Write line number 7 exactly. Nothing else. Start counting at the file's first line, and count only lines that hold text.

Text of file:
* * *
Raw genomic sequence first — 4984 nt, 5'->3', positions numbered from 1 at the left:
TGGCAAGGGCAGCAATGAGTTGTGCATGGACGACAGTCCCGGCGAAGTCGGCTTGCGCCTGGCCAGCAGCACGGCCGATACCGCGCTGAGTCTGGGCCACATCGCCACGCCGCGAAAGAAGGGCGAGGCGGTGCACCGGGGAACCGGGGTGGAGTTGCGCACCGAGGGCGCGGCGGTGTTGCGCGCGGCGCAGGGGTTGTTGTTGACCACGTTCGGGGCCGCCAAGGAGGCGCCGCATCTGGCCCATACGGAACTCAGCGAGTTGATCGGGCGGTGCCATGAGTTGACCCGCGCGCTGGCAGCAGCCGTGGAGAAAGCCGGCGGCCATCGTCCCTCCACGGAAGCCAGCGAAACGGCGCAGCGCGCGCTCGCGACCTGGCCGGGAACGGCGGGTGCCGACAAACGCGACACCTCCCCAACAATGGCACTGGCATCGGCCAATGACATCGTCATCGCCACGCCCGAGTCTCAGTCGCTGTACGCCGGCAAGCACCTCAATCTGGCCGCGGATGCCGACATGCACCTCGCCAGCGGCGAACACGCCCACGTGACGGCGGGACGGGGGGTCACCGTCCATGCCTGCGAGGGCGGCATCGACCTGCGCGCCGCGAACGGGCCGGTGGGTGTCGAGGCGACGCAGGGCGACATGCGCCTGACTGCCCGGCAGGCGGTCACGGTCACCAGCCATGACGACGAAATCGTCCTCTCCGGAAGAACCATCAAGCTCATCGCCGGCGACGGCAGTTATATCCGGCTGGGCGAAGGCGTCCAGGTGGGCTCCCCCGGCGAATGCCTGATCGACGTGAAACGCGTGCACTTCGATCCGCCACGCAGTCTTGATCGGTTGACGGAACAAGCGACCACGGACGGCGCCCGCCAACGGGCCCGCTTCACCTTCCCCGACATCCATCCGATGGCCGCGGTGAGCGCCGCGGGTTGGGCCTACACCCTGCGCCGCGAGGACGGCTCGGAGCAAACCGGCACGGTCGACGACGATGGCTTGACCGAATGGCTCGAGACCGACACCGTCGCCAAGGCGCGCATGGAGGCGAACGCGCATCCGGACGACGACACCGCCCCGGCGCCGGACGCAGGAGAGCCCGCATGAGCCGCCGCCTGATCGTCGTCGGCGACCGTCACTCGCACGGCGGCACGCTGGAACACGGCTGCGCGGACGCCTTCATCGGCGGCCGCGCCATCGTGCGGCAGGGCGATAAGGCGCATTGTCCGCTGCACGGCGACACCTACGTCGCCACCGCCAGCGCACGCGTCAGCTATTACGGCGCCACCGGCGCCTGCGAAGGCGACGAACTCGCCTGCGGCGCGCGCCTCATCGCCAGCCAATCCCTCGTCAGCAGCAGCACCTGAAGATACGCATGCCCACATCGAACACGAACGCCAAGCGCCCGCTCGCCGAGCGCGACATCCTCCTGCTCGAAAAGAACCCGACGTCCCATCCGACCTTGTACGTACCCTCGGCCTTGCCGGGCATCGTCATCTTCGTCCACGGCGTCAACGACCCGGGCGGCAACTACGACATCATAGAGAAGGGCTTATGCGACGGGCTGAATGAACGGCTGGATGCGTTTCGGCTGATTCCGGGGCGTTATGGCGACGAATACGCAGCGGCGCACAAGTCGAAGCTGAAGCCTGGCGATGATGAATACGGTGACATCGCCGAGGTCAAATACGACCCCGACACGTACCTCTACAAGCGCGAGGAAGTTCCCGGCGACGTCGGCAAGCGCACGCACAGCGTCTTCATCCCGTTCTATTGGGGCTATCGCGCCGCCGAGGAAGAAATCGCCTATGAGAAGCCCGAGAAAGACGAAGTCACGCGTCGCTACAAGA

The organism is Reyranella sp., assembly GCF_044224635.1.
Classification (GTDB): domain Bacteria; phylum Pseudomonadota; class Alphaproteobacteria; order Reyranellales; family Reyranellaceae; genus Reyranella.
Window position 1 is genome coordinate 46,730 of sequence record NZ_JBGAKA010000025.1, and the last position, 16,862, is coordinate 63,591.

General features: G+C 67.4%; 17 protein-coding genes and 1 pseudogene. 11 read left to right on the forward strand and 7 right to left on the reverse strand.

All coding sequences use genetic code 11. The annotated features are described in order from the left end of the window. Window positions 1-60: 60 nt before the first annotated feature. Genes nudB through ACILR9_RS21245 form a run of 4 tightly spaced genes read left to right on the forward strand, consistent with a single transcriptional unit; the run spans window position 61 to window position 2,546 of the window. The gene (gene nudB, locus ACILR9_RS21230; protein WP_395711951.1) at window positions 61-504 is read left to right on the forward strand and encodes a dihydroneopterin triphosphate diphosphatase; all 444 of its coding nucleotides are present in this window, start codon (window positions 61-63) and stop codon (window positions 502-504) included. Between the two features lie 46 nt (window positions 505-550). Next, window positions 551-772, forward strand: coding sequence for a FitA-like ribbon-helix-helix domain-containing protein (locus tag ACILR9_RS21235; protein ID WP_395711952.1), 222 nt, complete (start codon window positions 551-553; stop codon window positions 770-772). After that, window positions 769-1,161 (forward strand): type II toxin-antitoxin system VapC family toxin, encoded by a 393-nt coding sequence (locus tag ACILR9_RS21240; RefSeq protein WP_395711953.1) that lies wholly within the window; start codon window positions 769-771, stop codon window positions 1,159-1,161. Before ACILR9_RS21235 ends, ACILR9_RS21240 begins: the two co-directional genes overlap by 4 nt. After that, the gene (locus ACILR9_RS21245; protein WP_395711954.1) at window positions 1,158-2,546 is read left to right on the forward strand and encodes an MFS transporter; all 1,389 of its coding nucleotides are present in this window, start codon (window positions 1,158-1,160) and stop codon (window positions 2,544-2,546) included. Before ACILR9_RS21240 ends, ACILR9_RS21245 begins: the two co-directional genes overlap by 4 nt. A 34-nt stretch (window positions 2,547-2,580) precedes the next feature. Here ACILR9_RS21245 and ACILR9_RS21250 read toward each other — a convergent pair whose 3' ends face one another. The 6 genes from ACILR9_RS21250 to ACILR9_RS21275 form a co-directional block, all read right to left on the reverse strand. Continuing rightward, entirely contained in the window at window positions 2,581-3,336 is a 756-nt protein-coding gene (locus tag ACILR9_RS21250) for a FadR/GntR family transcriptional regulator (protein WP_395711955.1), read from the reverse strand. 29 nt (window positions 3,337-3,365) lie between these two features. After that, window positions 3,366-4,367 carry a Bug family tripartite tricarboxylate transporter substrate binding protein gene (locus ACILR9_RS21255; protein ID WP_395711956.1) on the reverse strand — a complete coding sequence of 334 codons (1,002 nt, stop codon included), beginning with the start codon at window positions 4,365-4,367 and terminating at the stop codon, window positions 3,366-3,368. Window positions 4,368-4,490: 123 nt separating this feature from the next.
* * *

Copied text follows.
All coding sequences use genetic code 11. The annotated features are described in order from the left end of the window. Window positions 1-60: 60 nt before the first annotated feature. Genes nudB through ACILR9_RS21245 form a run of 4 tightly spaced genes read left to right on the forward strand, consistent with a single transcriptional unit; the run spans window position 61 to window position 2,546 of the window. The gene (gene nudB, locus ACILR9_RS21230; protein WP_395711951.1) at window positions 61-504 is read left to right on the forward strand and encodes a dihydroneopterin triphosphate diphosphatase; all 444 of its coding nucleotides are present in this window, start codon (window positions 61-63) and stop codon (window positions 502-504) included. Between the two features lie 46 nt (window positions 505-550). Next, window positions 551-772, forward strand: coding sequence for a FitA-like ribbon-helix-helix domain-containing protein (locus tag ACILR9_RS21235; protein ID WP_395711952.1), 222 nt, complete (start codon window positions 551-553; stop codon window positions 770-772). After that, window positions 769-1,161 (forward strand): type II toxin-antitoxin system VapC family toxin, encoded by a 393-nt coding sequence (locus tag ACILR9_RS21240; RefSeq protein WP_395711953.1) that lies wholly within the window; start codon window positions 769-771, stop codon window positions 1,159-1,161. Before ACILR9_RS21235 ends, ACILR9_RS21240 begins: the two co-directional genes overlap by 4 nt. After that, the gene (locus ACILR9_RS21245; protein WP_395711954.1) at window positions 1,158-2,546 is read left to right on the forward strand and encodes an MFS transporter; all 1,389 of its coding nucleotides are present in this window, start codon (window positions 1,158-1,160) and stop codon (window positions 2,544-2,546) included. Before ACILR9_RS21240 ends, ACILR9_RS21245 begins: the two co-directional genes overlap by 4 nt. A 34-nt stretch (window positions 2,547-2,580) precedes the next feature. Here ACILR9_RS21245 and ACILR9_RS21250 read toward each other — a convergent pair whose 3' ends face one another. The 6 genes from ACILR9_RS21250 to ACILR9_RS21275 form a co-directional block, all read right to left on the reverse strand. Continuing rightward, entirely contained in the window at window positions 2,581-3,336 is a 756-nt protein-coding gene (locus tag ACILR9_RS21250) for a FadR/GntR family transcriptional regulator (protein WP_395711955.1), read from the reverse strand. 29 nt (window positions 3,337-3,365) lie between these two features. After that, window positions 3,366-4,367 carry a Bug family tripartite tricarboxylate transporter substrate binding protein gene (locus ACILR9_RS21255; protein ID WP_395711956.1) on the reverse strand — a complete coding sequence of 334 codons (1,002 nt, stop codon included), beginning with the start codon at window positions 4,365-4,367 and terminating at the stop codon, window positions 3,366-3,368. Window positions 4,368-4,490: 123 nt separating this feature from the next.